Thursday, July 10, 2008

Brooklyn DA Raids Metro Ave Warehouse


By Conor Greene

RIDGEWOOD – An investigation by the Brooklyn District Attorney’s office into whether baseball caps are being marketed to street gang members led to the discovery a warehouse filled with counterfeit goods worth millions of dollars.

Jianfeng Guo, 29, owner of Eastern Trading, Inc, is accused of running the substantial counterfeiting operation of out a warehouse at 50-03 Metropolitan Avenue, several blocks from the Brooklyn boundary. He was arrested after authorities seized two truckloads of bogus goods last week.

Authorities estimate the value of genuine merchandise at about $4 million, but the knock-off versions were worth about $600,000. Receipts seized during Guo’s arrest indicated that the illegal business brought in about $16 million so far this year alone. Since 2005, Guo is believed to have netted $61 million from the business, costing the city and state $7.6 million in lost tax revenues.

Also charged with Guo’s girlfriend, Saile Gao, 27, who is also described as his employee, according to Kings County District Attorney Richard Hynes. Both are charged with third–degree trademark counterfeiting and face up to 15 years in prison if convicted.

“This type of counterfeiting and black-market dealing affects everybody’s bottom line,” said Hynes. “Merchants operating in this underground economy are able to sell their goods at lower prices than legitimate shopkeepers and deprive the city millions of dollars in lost tax revenue.”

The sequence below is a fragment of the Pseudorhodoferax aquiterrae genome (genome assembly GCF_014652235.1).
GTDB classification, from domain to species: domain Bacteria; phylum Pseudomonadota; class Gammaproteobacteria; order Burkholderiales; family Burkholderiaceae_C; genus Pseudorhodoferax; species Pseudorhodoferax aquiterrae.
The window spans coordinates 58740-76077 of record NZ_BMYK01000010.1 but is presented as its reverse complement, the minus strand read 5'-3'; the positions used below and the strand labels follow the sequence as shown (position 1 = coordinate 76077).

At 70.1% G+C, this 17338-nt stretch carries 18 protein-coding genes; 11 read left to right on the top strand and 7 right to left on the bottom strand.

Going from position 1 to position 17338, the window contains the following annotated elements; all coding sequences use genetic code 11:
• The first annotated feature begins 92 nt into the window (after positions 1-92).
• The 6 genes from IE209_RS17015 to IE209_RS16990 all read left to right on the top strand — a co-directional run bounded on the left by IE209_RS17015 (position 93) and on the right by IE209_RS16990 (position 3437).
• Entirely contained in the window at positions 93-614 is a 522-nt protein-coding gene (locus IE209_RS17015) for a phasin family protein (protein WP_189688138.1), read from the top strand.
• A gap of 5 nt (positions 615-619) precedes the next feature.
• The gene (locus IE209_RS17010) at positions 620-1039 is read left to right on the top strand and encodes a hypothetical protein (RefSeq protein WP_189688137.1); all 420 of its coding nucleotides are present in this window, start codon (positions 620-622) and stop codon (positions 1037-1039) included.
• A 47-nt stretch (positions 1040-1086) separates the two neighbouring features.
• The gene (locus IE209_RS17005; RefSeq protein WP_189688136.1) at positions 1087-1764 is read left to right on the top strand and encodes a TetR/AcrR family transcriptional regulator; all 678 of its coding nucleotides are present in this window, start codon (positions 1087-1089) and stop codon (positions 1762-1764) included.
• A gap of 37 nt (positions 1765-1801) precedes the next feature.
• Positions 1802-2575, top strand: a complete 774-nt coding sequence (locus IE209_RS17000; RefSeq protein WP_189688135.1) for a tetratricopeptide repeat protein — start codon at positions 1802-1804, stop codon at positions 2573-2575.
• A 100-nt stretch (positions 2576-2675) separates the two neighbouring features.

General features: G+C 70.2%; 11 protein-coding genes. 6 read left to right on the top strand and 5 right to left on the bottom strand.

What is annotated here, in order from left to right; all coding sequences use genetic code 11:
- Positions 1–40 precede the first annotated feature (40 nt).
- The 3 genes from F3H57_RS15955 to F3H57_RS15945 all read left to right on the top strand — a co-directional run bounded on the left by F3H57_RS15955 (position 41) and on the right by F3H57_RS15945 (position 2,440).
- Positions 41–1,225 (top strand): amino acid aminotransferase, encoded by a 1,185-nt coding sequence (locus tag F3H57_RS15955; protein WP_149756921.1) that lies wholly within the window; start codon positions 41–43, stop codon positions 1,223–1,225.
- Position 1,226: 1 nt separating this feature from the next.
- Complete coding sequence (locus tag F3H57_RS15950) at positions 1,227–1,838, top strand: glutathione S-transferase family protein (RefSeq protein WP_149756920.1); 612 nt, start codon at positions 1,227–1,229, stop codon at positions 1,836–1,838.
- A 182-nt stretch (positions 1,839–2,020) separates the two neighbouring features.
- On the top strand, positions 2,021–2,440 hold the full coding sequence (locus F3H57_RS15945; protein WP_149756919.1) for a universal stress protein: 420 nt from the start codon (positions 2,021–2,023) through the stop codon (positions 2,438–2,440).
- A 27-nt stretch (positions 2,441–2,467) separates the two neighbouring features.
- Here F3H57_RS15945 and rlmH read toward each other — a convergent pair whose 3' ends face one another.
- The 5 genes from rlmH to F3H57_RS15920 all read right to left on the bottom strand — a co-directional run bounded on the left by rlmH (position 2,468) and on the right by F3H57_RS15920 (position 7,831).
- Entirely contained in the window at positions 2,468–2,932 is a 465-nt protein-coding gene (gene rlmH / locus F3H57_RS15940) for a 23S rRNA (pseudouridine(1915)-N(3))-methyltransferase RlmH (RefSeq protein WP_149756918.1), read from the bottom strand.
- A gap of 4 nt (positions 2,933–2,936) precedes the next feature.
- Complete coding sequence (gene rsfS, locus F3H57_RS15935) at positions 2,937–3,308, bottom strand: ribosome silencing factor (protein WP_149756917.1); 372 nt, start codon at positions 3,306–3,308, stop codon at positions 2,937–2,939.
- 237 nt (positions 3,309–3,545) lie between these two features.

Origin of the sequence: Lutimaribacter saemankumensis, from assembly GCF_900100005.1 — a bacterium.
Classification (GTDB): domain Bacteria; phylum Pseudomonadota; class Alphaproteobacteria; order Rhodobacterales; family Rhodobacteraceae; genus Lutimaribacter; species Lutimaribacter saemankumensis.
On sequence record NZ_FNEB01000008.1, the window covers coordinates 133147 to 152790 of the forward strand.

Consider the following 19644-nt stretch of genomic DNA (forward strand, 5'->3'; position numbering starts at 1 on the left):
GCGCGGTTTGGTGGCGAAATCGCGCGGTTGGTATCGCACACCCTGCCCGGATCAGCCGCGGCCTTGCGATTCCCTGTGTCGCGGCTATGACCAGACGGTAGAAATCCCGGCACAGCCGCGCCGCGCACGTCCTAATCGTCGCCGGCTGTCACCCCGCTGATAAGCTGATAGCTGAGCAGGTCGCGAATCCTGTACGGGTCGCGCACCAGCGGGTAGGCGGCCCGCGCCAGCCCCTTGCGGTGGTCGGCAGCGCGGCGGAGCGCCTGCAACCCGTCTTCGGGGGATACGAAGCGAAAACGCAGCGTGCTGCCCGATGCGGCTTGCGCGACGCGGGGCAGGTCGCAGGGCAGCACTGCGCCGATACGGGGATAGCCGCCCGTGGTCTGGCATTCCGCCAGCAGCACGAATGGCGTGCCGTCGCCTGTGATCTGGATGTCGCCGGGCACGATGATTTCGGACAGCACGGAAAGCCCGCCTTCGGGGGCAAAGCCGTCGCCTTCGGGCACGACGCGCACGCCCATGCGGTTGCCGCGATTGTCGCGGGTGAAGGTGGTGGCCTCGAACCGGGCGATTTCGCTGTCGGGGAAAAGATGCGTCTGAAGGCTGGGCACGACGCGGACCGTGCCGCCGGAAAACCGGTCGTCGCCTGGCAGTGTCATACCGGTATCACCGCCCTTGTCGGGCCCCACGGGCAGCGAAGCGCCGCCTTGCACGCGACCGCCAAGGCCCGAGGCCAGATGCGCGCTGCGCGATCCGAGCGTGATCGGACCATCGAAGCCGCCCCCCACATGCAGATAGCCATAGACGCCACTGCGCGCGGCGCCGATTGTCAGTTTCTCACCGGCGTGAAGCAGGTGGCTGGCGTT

The investigation began after Hynes’ office received complaints from Mothers Against Gangs that companies were designing and marketing baseball hats to appeal to gang members. With assistance of Major League Baseball, detectives from the district attorney’s office began making purchases from local stores to see if any were selling counterfeit items. That investigation eventually led authorities to the warehouse used by Guo’s business.

According to authorities, Guo ran his company, Eastern Trading Company, out of the Metropolitan Avenue warehouse, which was filed with three floors worth of counterfeit baseball caps, high-end clothing, razors, sunglasses, toys, cell phone cases and other items. Among the counterfeited brands were Major League Baseball, the Yankees, the National Football League, Duracell, Gillette, Dove, Chanel, Nike and Northface. The goods removed from the warehouse filled one 40-foot trailer and a 20-foot box truck, according to Hynes.

The items were to be sold at locations around the city, including by sidewalk vendors and in discount stores. Guo’s inventory was manufactured in China and shipped by boat through the Panama Canal to New Jersey’s Port Elizabeth. They were then trucked to the Queens warehouse, said authorities.

DA Hynes stressed to the public that counterfeit goods can be dangerous, as knockoff batteries often contain mercury, counterfeit clothing is unlikely to conform to American fire safety regulations and painted items may contain lead. Samples of the seized items are now being tested for the presence of heavy metals or other dangerous compounds.

Guo pled not guilty to the charges in criminal court last week, with bail set at $500,000.